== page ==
SOURCE: In studies that consider all relevant variables—such as the defendant’s prior criminal record, the severity of the crime in question, the offender’s demeanor with police, whether a weapon was used, and whether the crime in question was victim precipitated—no differences have been found in sentencing patterns, either in relation to the victim’s race or the offender’s race.
In 1983, the liberal-leaning National Academy of Sciences found “no evidence of a widespread systematic pattern of discrimination in sentencing.” In 1985, the Journal of Criminal Law and Criminology concluded that a disproportionate number of blacks were in prison not because of a double standard of justice, but because of the disproportionate number of crimes they committed. That same year, federal government statistician Patrick Langan conducted an exhaustive study of black and white incarceration rates and found that “even if racism [in sentencing] exists, it might help explain only a small part of the gap between the 11 percent black representation in the United States’ adult population and the now nearly 50 percent black representation among persons entering state prisons each year in the United States.” In a 1987 review essay of the three most comprehensive books examining the role of race in the American criminal justice system, the journal Criminology concluded that there was little evidence of antiblack discrimination. A 1991 RAND Corporation study found that a defendant’s racial or ethnic group affiliation bore little or no relationship to conviction rates; far more important than race were such factors as the amount of evidence against the defendant, and whether or not a credible eyewitness testified. This same study found almost no relation between a defendant’s race or ethnicity and his or her likelihood of receiving a severe sentence. A 1993 study by the National Academy of Sciences agreed that race had a negligible effect on sentencing. Also in 1993, a study of federal sentencing guidelines found no evidence of racially disparate punishments for perpetrators of similar offenses. The seriousness of the crime, the offender’s prior criminal record, and whether weapons were used accounted for all the observed interracial variations of prison sentences.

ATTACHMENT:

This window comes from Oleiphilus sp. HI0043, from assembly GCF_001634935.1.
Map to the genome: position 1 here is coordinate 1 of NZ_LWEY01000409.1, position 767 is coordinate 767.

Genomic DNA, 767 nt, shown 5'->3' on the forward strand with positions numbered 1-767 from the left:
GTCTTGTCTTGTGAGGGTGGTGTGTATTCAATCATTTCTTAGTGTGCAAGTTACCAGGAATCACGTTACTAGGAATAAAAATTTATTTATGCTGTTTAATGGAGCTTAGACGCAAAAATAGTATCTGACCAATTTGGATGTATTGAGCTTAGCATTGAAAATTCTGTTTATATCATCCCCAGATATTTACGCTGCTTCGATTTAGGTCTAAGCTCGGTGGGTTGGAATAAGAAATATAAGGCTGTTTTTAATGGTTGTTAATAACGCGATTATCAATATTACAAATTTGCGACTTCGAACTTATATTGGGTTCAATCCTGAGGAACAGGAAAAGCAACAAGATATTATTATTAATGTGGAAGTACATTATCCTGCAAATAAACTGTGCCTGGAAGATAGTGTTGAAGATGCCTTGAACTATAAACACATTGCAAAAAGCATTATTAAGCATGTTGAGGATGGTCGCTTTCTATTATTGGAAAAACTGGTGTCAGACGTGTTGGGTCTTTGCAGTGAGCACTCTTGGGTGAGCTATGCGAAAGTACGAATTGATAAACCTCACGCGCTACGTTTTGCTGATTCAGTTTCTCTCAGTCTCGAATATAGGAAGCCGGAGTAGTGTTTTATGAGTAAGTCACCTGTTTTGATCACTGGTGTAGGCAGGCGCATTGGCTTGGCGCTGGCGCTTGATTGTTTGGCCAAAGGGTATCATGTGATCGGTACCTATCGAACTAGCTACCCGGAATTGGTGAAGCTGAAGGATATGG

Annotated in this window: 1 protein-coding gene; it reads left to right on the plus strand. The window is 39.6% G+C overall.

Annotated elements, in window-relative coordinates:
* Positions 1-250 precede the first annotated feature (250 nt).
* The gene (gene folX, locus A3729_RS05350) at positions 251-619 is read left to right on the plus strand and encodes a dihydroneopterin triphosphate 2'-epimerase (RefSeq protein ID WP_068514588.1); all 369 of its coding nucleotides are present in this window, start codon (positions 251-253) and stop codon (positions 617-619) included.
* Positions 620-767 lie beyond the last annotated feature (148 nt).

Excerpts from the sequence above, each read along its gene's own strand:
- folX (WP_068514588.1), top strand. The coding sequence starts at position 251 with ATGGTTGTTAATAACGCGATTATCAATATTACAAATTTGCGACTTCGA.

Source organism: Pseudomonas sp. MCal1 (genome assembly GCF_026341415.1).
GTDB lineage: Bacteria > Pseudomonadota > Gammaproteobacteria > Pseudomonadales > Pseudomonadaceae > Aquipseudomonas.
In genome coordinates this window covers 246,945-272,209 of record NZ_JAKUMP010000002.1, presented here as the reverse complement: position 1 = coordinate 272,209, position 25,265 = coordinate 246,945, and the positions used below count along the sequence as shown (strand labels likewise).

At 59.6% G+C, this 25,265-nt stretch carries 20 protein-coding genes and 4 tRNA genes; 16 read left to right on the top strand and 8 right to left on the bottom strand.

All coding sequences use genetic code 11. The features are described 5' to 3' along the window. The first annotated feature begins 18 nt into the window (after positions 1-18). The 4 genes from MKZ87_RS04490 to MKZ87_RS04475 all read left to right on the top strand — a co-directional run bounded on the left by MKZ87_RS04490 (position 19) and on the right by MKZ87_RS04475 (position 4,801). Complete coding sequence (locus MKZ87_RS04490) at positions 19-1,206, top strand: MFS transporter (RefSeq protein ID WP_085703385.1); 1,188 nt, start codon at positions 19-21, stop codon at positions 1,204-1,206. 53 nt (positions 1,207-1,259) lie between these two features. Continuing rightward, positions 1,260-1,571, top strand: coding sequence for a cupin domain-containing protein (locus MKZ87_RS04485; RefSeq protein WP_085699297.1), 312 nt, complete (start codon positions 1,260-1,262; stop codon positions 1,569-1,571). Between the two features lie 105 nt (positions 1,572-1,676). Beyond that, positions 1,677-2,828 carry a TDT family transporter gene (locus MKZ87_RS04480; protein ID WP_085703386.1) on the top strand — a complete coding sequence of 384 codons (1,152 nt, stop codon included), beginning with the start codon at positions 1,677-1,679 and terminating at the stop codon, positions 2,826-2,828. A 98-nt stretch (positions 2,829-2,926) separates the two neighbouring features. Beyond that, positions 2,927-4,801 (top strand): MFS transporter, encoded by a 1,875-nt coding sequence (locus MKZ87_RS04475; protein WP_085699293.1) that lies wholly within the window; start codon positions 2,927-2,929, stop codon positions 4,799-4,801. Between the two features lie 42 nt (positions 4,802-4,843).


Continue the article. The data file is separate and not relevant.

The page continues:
In 1995, Patrick Langan analyzed data on 42,500 defendants in America’s 75 largest counties and found “no evidence that in the places where blacks in the United States have most of their contacts with the justice system, that system treats them more harshly than whites.” A 1996 analysis of 55,000 big-city felony cases found that black defendants were convicted at a lower rate than whites in 12 of the 14 federally designated felony categories. This finding is consistent with the overwhelming consensus of other recent studies, most of which indicate that black defendants are slightly less likely to be convicted of criminal charges against them than white defendants. Liberal criminologist Michael Tonry wrote in his 1996 book Malign Neglect: “Racial differences in patterns of offending, not racial bias by police and other officials, are the principal reason that such greater proportions of blacks than whites are arrested, prosecuted, convicted and imprisoned.” The following year, liberal criminologists Robert Sampson and Janet Lauritsen concurred that “large racial differences in criminal offending,” not racism, accounted for the fact that blacks were likelier than whites to be in prison and serving longer terms.